Pregnant women are always encouraged to take extra care of their health, especially when it come to nasty viruses and germs.
As winter gets into full swing, experts are now warning expectant moms to be extra vigilant and get their annual flu shots. read more
With insurance liability costs for private obstetricians pushing close to R1m annually, innovative programmes are being created to retain the specialists in the sector.
Last year the SA Society of Obstetricians and Gynaecologists warned of an impending collapse of the profession in the private sector as indemnity costs resulted in a continual climb, forcing between 50 and 100 professionals to leave annually.
“The costs of medical insurance cover have increased a thousand fold, I think, in the past five years. When I started I was paying about R70 0000 a month. Now we’re paying close to R100 000 a month so we can be covered to practise,” Ayanda Mbele told City Press this week. read more
Maternity services in the private sector are in crisis, with many obstetricians leaving active practice and few medical graduates opting to specialise in the field. Malpractice insurance has increased 10-fold in the past decade, making the demands on lone obstetric practises increasingly heavy. A key driver of these high malpractice premiums is scant documentation of treatment decisions and poor compliance with standard core protocols. read more
There is an escalating crisis in obstetrics in South Africa, whereby many practitioners are leaving active practice due to the high indemnity insurance costs which can be expected to reach R850 000, BizCommunity reports.
According to Dr Brian Ruff, CEO of PPO Serve, the high insurance costs are a result of deviation of practitioners deviating from standard care protocols, undocumented treatment decisions and inadequate management of complicated medical conditions such as diabetes and HIV due to lack of human resources and poor care coordination.
Dr Ruff suggests structural changes are needed, “Very few want to do the job and those that do look for ways to introduce better scheduling, we need structural change if we hope to attract specialists back to active obstetrics and encourage more students to specialise in the field.” Ruff continues by saying that Obstetricians should head up multidisciplinary teams of healthcare professionals who share patient information, treatment plans and the fee for their collective services.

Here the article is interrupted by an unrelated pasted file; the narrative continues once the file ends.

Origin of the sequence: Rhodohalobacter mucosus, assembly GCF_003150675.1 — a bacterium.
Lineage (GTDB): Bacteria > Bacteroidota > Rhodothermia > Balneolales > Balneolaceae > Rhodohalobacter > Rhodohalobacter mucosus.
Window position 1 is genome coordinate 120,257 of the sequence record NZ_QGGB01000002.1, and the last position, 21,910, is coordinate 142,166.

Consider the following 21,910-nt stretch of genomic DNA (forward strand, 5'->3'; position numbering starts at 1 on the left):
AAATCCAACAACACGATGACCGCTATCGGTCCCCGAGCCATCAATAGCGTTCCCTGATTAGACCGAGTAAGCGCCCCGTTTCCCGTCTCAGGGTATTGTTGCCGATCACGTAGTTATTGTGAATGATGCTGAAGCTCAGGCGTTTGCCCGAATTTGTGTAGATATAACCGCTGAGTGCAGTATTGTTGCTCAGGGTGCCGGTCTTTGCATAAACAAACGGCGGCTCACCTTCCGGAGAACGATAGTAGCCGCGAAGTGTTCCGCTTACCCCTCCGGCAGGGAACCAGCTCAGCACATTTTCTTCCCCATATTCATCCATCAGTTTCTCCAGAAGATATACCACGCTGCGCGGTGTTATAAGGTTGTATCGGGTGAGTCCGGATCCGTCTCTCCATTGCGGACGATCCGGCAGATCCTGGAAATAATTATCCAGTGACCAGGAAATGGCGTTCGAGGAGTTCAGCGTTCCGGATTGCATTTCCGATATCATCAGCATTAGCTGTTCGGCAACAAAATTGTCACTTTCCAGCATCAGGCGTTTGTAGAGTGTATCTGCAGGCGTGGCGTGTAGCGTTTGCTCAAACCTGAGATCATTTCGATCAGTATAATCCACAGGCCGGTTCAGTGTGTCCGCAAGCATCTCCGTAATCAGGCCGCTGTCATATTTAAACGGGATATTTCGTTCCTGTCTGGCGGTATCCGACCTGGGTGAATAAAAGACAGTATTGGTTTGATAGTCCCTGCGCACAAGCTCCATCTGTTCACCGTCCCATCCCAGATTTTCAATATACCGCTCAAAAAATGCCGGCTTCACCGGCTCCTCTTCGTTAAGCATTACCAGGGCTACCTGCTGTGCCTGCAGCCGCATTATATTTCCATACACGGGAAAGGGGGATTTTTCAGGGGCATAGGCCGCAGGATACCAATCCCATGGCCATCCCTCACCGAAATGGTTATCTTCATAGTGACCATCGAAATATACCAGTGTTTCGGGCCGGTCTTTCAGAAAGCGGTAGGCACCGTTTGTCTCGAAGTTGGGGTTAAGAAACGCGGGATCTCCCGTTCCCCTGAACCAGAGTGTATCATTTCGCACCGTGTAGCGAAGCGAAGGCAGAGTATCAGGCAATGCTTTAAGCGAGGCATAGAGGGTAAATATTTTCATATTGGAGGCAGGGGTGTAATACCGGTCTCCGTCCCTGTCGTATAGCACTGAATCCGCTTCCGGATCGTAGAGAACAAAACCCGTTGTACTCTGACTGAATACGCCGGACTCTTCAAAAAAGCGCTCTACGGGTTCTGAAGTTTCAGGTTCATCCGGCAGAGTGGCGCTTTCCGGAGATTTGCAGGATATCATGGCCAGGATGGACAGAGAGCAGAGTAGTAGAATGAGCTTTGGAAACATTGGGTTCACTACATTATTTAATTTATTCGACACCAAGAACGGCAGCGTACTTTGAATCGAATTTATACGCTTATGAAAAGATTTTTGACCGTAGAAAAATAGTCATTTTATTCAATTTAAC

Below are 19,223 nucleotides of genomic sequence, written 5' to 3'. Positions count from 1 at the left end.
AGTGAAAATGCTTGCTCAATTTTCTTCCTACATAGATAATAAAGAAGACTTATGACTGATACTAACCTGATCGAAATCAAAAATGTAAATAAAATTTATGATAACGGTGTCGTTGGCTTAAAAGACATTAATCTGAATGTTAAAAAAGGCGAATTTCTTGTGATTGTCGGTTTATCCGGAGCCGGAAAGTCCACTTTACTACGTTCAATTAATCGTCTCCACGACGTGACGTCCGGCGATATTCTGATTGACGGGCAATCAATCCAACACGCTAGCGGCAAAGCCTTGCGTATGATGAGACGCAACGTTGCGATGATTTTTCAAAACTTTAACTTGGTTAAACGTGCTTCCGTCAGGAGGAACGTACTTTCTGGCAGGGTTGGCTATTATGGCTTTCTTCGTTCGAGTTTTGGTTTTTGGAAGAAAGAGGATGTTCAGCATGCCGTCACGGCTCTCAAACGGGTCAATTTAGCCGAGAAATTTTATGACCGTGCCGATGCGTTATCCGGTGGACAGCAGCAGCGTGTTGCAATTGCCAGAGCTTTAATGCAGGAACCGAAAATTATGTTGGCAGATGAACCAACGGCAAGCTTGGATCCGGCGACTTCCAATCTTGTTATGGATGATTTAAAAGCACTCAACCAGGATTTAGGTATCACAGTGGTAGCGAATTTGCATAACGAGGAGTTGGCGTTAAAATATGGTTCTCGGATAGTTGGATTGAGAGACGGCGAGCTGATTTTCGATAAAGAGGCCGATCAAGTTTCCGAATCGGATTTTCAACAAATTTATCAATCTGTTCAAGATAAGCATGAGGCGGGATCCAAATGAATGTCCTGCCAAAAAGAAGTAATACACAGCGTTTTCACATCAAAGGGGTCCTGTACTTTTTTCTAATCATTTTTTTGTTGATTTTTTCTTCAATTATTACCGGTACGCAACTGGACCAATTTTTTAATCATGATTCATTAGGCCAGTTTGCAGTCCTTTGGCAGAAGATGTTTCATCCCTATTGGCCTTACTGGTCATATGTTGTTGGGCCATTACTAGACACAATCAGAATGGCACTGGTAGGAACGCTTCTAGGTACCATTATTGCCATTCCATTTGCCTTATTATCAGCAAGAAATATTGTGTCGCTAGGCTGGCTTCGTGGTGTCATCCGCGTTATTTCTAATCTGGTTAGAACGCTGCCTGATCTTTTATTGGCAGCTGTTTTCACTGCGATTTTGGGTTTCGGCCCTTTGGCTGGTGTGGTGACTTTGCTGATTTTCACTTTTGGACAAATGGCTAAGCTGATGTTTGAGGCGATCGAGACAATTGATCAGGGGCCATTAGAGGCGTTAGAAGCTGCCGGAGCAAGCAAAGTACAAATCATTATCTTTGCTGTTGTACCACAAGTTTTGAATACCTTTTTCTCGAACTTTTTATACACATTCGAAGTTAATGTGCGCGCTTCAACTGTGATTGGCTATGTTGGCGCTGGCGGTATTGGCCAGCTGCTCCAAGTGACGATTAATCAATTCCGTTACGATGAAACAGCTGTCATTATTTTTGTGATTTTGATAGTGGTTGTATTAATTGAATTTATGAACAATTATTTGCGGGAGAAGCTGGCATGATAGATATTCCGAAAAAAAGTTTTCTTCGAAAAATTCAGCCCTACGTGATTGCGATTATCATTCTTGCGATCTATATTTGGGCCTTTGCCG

In turn, indemnity costs for these teams are lower because of holistic and proactive care, better record keeping and communication and a reduction in the high rate of avoidable Caesarean sections.
Read the full article here
Did you know that south Africa has the highest rate of Foetal Alcohol Spectrum Disorders (FASD ) in the World! Many times, expectant mothers are not aware of the impact that alcohol, smoking or pre-existing conditions like diabetes has on foetal health and development.
Dr Howard Manyonga, obstetrician and health systems management expert says, “Women who are trying to fall pregnant or who have already conceived are not seeking medical advice early enough, this can have negative consequences.”
Dr Manyonga heads up The Birthing Team which offers a complete maternity care programme to lower-income women.
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Are you an expectant mother? Are you facing the difficult decision of breaking open your piggy bank to pay for private care or going to a government hospital? If so, don’t stress. You have come to the right place!
Pregnant women in South Africa who do not have medical cover, really have only two options at their disposal: either they go to a state facility or opt for private care. But with private care, the cost is not fixed and there could be many hidden cost and would not include complication or an emergency Caesarean.
Hence, The Birthing Team was created. For a set cost, expectant mothers gain access to a team of experts including GP’s, mid-wives and obstetricians who provide holistic care during pregnancy and delivery. Dr Brian Ruff, CEO of healthcare management company PPO Serve, who created The Birthing Team believes that a team approach to pregnancy significantly drives the costs down of medical care.
“The high costs in the private sector are partly driven by high Caesarean rates which are often due to poorly managed patients as well as the fact that obstetricians are working on their own and have to schedule elective births as they cannot be available all the time,” says Ruff.
The company analysed the costs of pregnancy on low-cost medical schemes between 2014 and 2015 and found that the average cost for a mother’s medical bills was R70 000. It was found that this high cost was driven by the 65% Caesarean rate and complications developed by the mother such as diabetes, hypertension or depression.
The Birthing Team package, in comparison costs R19 500, including a R1 500 initial assessment fee (including physical examinations, blood tests, scans and the development of a personalized care plan), a minimum of eight antenatal visits, blood tests, basic medicines, short antenatal admission if required, the birth and six-weeks post delivery care. The fee also covers an emergency Caesarean if required.
A higher premium of up to R 27 500 covers additional medical supervision if a woman has health risks such as HIV, diabetes or hypertension.
The full article can be found here